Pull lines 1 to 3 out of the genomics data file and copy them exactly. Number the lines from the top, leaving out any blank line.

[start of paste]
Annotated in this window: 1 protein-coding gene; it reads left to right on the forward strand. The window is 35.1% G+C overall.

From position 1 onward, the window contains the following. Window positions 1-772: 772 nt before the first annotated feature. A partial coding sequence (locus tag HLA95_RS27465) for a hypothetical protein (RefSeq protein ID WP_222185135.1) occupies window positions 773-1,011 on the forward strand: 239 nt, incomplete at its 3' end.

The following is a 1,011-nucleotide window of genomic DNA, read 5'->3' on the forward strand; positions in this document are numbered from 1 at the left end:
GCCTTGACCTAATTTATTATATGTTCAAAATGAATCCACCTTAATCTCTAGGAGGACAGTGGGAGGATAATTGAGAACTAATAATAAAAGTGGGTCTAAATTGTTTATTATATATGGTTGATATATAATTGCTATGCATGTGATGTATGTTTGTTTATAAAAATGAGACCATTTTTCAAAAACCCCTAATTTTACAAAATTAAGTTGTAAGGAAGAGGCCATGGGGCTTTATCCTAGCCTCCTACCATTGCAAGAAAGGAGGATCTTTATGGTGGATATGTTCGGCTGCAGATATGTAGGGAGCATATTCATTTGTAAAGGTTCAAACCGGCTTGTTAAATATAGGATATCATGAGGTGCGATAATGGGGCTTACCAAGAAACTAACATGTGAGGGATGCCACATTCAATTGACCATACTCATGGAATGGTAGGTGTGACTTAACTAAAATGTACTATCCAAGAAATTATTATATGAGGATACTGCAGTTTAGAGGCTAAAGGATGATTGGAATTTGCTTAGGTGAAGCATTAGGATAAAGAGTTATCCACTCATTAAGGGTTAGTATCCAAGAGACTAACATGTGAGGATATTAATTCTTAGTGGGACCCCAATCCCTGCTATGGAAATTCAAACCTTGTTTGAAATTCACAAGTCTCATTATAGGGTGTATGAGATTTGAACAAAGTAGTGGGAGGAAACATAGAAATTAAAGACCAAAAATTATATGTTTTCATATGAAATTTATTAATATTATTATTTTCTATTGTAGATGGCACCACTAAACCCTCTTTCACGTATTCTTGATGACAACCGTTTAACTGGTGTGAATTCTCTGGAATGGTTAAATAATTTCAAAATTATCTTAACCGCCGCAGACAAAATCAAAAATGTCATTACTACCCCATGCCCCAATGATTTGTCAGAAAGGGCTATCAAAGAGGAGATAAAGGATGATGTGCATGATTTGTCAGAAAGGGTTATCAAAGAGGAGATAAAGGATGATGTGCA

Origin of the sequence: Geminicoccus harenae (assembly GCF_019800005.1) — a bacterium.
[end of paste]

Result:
Annotated in this window: 1 protein-coding gene; it reads left to right on the forward strand. The window is 35.1% G+C overall.

From position 1 onward, the window contains the following. Window positions 1-772: 772 nt before the first annotated feature. A partial coding sequence (locus tag HLA95_RS27465) for a hypothetical protein (RefSeq protein ID WP_222185135.1) occupies window positions 773-1,011 on the forward strand: 239 nt, incomplete at its 3' end.

The following is a 1,011-nucleotide window of genomic DNA, read 5'->3' on the forward strand; positions in this document are numbered from 1 at the left end: